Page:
Buyers Full of Telecom, They Should Look to Europe
January 31, 2000
Telecommunications issues have been dominating the high yield market for some time, as even the most casual observers know, but at the same time many of the portfolio managers are already overweighted in the industry.
That has made for the somewhat unusual situation, investors noted last week, where telecom is the most popular sector, and one that has huge capital needs, but one that also must pay higher coupons than would normally be expected.
In fact, industry analyst Phelps Hoyt, at KDP Investment Advisors, offered the idea that if another type of issuer, even a utility for example, came to the market with the types of coupons in the low teens offered by telecom issuers these days, they would find buyers faster.
To be sure, two of the telecom deals that priced last week, Canada-based GT Group Telecom and U.K.-based Atlantic Telecom, each featured coupons of 13.25%.
GT Group sold an issue with a face value of $855 million issue that priced at 52.65. It carried a rating of Caa1 from Moody's Investors Service and CCC-plus from Standard & Poor's.
The deal is initially callable in 2005 at 106.625, and then prices fall in subsequent years to 104.417, 102.208 and par.
Covad Communications Group sold a $425 million issue on Friday, Jan. 21 that carried a 12% coupon. It had a rating of B3 from Moody's and B-minus from S&P, and it priced at par to yield 521 basis points over Treasurys. It is first callable in 2005 at 106, and the prices fall in succeeding years to 104,102, and par in each year thereafter.
Also on Jan. 21, Nextel Communications sold a massive $1 billion issue that featured a 5.25% coupon and a rating of B1 from Moody's and B from S&P.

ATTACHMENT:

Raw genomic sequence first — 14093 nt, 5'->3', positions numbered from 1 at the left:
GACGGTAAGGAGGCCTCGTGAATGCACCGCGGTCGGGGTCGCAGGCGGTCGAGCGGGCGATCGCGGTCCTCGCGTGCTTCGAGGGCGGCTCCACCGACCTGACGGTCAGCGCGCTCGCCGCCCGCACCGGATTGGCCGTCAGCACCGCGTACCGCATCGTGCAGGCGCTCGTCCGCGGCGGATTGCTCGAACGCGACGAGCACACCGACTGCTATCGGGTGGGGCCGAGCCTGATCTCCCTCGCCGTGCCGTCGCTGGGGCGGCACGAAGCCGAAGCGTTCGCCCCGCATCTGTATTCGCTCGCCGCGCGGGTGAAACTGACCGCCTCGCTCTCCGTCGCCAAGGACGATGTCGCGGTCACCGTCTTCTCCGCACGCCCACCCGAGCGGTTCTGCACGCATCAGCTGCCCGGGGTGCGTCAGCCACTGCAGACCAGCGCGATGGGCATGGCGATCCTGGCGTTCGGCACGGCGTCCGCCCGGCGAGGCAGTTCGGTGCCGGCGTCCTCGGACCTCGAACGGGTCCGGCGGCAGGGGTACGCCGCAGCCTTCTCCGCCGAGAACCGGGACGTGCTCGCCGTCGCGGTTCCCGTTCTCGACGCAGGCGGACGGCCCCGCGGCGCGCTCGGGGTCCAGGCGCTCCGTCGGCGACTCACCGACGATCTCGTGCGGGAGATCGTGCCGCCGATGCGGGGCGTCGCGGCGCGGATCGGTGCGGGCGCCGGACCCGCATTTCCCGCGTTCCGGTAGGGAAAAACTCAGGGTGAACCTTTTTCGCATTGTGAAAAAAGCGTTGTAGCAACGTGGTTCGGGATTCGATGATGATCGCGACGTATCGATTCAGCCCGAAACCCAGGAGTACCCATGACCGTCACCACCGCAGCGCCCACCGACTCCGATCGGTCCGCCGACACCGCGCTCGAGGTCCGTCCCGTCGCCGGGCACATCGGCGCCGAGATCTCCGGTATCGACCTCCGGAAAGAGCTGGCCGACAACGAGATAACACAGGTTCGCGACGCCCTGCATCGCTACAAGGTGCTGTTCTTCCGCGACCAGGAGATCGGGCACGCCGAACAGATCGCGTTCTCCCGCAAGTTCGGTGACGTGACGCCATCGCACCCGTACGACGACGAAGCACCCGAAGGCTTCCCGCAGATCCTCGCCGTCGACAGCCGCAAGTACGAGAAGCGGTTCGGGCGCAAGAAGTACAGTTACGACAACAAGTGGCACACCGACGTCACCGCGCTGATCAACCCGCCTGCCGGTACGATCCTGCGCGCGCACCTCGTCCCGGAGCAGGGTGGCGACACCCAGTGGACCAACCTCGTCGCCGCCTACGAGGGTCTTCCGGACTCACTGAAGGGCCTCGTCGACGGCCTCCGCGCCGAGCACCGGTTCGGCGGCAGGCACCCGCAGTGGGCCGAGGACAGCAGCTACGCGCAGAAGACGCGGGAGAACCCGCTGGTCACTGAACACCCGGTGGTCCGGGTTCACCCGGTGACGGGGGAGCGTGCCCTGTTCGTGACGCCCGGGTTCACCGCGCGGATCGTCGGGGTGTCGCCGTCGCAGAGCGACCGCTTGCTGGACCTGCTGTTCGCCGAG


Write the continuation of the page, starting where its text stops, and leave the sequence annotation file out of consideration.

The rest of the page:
European HY Sees Industrial Issues
After continued domination by the telecom sector, the European highyield market saw two issues by industrial companies last week, giving cause for excitement among investors hungry to diversify their portfolios.
Dublin-based Clondalkin, a print and packaging producer, and Concordia, a Scandinavian bus operator, both hit the market with new issues.
The Clondalkin transaction, handled by Lehman Brothers, priced at 10.625% and was up about a half point in secondary trading as of Thursday, according to a buyside source familiar with the deal.
The price talk regarding the Concordia issue, which was expected to price on Friday, was at 11.125%, sources said. The deal was being handled by Goldman, Sachs & Co. and was expected to see enormous demand.
"There haven't been industrial names being issued for the last three months or so," a portfolio manager said. "[These] are the first two that people are able to buy to diversify their portfolios, so they're piling in."
Also issuing was the U.K.'s Atlantic Telecom, a transaction managed by Chase Securities, which came in at 13% on the 200 million euro tranche, and 13.25% on the GBP75 million tranche($122.9 million).